In Reply to Ventres

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Dr. Ventres’s proposed concepts provide a helpful framework for health and humanitarian workers from high-income countries (HICs) like the United States working in the low-resources settings (LRSs) of Sub-Saharan Africa. His concepts align with his previously published REVOLUTIONS social accountability framework,1 which proposes a shift in medical education curricula from such orientations as individualistic, prescriptive, technical, and patient-centered towards participatory, global, social, and community-centered orientations.
The concept of engaged presence is valuable insofar as it goes beyond the “transactional” engagements that often characterize global health interactions and includes the contemplative quality of “presence.” Visiting humanitarians and health professionals working in LRSs may need to more mindfully ponder questions such as, Who are we engaging with; why and for what purpose; and with what expected outcomes and consequences? Such engagement demands “presence.” Global health as a discipline is still tinged with philanthropic attitudes rooted in “us-versus-them” altruism and “othering.”2 Too often, global health involvements entail sporadic and unsustained interactions instead of a more desirable sustained and engaged presence.
Reciprocal development is a concept helpful for reorienting engagements in global health from top-down, philanthropic interactions towards horizontal, reciprocal engagements. Reciprocal engagement may include self-interests3 but also entails a bidirectional reaching out and involvement between partners for mutual benefit. Crisp4 talks about “Turning the World Upside Down” as a metaphor for learning bidirectionally from other societies and cultures in developing countries. Individualist societies like the United States have much to learn from collectivist approaches to learning in Africa. In particular, we need to guard against the temptation to franchise and export our “superior” Western medical education and accreditation systems to developing countries—a tendency that haughtily ignores local cultural and epidemiologic contexts, and that Bleakley et al5 have pithily termed the “McDonaldisation” of Western medical education.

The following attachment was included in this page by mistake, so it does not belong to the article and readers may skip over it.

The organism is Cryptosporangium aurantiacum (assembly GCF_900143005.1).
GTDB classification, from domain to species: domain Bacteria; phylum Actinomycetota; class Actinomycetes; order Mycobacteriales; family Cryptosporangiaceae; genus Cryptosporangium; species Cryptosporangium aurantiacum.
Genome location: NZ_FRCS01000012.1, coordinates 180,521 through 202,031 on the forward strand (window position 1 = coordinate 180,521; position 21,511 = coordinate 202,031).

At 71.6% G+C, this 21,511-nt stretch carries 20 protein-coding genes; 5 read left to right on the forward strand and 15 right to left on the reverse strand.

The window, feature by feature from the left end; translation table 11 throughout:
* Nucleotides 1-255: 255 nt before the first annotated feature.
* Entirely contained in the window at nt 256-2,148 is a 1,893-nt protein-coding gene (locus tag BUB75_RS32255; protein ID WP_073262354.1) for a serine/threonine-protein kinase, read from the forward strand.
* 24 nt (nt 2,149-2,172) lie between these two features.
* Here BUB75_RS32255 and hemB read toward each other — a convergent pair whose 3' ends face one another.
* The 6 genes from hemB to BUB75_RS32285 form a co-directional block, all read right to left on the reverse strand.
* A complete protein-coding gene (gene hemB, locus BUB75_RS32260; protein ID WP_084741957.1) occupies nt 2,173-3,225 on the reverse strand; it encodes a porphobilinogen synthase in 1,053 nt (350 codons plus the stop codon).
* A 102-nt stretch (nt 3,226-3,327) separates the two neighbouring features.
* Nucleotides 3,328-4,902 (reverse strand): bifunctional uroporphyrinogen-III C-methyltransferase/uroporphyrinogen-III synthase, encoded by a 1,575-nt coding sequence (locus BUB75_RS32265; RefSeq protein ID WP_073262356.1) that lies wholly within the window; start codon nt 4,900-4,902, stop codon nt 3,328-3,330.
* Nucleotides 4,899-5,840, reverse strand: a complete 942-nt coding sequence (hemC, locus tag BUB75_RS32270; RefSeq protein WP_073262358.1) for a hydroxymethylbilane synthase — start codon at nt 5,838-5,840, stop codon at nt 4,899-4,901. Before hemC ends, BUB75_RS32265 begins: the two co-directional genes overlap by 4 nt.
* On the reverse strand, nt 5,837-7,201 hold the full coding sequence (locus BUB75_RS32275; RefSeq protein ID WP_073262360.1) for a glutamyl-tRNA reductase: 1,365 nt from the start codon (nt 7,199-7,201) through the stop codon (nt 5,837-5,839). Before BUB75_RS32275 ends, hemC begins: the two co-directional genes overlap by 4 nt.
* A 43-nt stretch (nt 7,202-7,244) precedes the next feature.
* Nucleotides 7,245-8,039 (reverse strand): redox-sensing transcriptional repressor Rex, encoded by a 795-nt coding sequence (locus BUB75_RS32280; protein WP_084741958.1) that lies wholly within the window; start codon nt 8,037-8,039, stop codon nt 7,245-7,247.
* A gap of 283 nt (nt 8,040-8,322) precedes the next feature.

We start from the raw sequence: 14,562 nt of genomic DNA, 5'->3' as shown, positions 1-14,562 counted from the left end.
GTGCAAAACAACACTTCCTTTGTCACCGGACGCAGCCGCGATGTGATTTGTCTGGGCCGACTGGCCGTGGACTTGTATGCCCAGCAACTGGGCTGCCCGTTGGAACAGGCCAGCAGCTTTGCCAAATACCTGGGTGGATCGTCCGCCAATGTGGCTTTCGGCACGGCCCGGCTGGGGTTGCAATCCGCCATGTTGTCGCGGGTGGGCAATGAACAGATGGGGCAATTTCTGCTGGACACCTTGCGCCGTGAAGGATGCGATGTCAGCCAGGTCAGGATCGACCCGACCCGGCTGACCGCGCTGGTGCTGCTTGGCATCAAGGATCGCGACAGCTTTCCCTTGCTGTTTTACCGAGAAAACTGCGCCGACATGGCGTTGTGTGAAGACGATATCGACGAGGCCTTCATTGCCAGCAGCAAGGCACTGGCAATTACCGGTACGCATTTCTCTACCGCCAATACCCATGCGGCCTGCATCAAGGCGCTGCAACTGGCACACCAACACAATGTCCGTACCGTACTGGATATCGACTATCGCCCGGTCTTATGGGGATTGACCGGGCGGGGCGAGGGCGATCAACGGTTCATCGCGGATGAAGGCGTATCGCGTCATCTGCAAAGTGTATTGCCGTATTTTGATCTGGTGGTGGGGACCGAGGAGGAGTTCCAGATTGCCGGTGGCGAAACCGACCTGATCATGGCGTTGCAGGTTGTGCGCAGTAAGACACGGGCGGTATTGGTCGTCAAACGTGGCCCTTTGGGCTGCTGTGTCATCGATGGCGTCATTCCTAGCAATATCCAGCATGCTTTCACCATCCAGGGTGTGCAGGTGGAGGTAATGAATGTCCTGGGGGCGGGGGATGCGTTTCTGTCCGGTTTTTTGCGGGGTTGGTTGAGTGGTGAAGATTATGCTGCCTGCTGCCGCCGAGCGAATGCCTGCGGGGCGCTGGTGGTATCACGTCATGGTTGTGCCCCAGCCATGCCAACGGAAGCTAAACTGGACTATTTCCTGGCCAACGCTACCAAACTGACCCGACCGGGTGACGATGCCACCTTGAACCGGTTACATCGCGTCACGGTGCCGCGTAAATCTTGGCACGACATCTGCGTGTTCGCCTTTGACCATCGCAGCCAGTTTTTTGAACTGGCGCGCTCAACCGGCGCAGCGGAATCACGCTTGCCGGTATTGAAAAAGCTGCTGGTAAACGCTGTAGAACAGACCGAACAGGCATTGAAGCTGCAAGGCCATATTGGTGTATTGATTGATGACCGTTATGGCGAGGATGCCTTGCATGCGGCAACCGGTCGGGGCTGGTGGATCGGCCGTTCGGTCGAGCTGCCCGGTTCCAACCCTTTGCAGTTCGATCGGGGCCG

Finally, the concept of “decolonization” draws attention to the historical contexts of Africa that have profoundly shaped its identity, and continue to exert their effects through power hierarchies, domination, and elitism. Health and humanitarian workers from the United States and other HICs may have scant grasp of the depth of colonialist wounds on African identity. But such an understanding is essential for apprehending the prior concepts of engaged presence and reciprocal development. Dr. Ventres rightly suggests decolonization as a strategic paradigm for curriculum development in Africa.
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